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Staying Safe this Winter with Wearables 

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    Staying Safe this Winter with Wearables - Woman and watch

    As the coldest months approach, learning more about how new technology can keep people safer in harsh conditions becomes more important and relevant. Thanks to the Internet of Things (IoT), wearable devices can potentially keep people safe and even warm from the adverse effects of winter, including extreme temperatures, storms, icy conditions, and more. Especially for people who work outside during the winter or travel long distances, wearable IoT devices and technology are an attractive and affordable safety solution for winter conditions. 

    Since 1979, more than 19,000 Americans have died from cold-related causes, including cardiovascular diseases, respiratory viruses1, hypothermia, and frostbite. As fitness trackers and smartwatches become smaller, more affordable, and more energy-efficient, they become viable options for continuously monitoring vitals, temperatures, locations, and other safety-related stats during winter. 

    How Wearables Keep People Safe in Winter 

    Wearables are designed to monitor movement, alert potential dangerous changing conditions, and track vitals like body temperature, heart rate, oxygen, and more. However, in the winter, they take on another role, monitoring external environments and conditions. Individuals become more prone to accidents, such as stepping on slippery ice or getting lost in a snowstorm. Wearables can offer life-saving features that notify care teams of your location. Wearables help keep people safer, and winter is no exception. 

    Smart Clothing 

    Temperatures can quickly drop in the winter, and these rapidly changing conditions can be dangerous, especially in storms. Your best defense against the cold outside is ensuring you’re wearing warm clothing, with some manufacturers taking it a step further with embedded temperature sensors in smart clothing that adapt to the weather.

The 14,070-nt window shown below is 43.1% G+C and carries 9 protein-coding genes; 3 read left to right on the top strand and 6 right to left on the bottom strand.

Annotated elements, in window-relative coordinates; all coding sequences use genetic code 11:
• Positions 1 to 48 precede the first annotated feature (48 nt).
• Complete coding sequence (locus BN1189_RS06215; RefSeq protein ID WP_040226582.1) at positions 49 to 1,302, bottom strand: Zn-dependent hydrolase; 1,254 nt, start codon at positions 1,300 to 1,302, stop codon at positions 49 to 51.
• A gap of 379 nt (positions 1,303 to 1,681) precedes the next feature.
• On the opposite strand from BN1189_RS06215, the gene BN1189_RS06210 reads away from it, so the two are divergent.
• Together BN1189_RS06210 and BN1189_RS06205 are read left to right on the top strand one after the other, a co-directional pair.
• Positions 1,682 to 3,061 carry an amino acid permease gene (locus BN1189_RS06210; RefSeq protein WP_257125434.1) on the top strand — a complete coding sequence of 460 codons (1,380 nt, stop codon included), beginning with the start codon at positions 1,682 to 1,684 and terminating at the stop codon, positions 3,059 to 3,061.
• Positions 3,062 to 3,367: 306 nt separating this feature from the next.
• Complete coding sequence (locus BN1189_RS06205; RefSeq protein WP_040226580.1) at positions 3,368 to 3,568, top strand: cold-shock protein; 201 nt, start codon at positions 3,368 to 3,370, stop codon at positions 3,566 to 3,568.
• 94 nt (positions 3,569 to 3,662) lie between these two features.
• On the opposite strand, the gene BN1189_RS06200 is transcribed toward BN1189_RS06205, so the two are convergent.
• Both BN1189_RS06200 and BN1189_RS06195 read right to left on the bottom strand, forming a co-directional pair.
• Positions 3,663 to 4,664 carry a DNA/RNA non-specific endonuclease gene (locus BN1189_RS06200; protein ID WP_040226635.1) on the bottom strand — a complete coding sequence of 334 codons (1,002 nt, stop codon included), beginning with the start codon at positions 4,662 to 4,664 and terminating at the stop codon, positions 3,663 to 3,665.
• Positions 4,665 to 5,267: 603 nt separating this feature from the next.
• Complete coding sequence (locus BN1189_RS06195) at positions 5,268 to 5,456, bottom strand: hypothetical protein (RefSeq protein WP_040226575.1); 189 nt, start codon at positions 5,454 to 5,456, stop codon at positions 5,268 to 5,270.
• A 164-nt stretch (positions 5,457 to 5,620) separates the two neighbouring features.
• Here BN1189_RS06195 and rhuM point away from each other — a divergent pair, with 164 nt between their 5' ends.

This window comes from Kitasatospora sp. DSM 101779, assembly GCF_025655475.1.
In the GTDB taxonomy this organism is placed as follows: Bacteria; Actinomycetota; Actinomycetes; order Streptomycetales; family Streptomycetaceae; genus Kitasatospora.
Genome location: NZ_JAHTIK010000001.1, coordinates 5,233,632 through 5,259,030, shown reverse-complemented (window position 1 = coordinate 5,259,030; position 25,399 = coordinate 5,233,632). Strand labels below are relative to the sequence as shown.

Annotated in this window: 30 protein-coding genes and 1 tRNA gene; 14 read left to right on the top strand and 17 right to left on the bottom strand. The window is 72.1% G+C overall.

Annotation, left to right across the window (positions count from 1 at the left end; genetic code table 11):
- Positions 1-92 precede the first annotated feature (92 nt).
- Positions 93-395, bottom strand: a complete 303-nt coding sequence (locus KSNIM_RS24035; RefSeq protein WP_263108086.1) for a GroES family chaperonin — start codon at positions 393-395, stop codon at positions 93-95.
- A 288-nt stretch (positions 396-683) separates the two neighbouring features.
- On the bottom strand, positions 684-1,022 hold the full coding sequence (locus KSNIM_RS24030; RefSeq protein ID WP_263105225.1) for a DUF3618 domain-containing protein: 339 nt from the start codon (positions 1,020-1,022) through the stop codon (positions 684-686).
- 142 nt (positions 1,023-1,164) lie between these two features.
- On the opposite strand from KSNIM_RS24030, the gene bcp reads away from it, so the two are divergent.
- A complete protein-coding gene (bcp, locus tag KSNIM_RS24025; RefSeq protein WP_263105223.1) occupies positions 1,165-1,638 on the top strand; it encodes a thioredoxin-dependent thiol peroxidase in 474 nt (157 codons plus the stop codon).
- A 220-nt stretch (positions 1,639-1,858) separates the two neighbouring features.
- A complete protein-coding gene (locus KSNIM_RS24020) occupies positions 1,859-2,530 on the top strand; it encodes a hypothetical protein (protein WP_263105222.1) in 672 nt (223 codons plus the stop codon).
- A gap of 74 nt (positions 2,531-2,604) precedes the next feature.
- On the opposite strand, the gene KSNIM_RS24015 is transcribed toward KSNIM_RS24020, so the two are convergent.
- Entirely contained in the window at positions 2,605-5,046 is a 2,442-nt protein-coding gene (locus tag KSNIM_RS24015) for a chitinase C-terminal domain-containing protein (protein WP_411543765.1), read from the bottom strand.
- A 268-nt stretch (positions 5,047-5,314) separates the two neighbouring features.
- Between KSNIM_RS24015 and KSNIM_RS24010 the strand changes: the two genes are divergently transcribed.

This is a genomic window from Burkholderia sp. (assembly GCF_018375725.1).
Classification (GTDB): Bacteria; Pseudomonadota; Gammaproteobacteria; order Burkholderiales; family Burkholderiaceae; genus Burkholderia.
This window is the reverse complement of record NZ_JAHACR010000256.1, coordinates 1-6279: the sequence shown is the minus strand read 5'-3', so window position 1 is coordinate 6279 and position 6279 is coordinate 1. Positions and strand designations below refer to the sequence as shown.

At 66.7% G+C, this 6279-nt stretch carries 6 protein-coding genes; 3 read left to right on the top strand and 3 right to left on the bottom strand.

Ministry of Supply is a Boston-based clothing company founded by three MIT students who created a smart heated jacket called the Mercury 2. The Mercury uses an internal and external thermometer and an accelerometer that measures temperature and movement. It then sends this information to heated pads that can warm the jacket up to 135ºF/57ºC – about the same temperature as a cup of coffee. It uses AI to detect a user’s preference, ensuring temperatures are always perfect, and connects to your Alexa so you can warm it up before you leave the house. 

    Location Tracking 

    One of the best uses of wearables for safety is through GPS and location tracking. It’s not uncommon to get stranded somewhere due to snow during winter, especially when skiing or snowboarding. With geolocation abilities, wearables can help you find your way back to civilization no matter where you are. 

    The Garmin fēnix® 7 is a smartwatch with loads of geolocation features, including access to multiple global navigation satellite systems such as GPS, GLONASS, and Galileo3. It supports downloading topographic and satellite maps directly on the watch, and with outstanding battery life, the fēnix® 7 is ready to get you out of a tough jam. 

    Staying Safe this Winter with Wearables - Fall

    Safety communications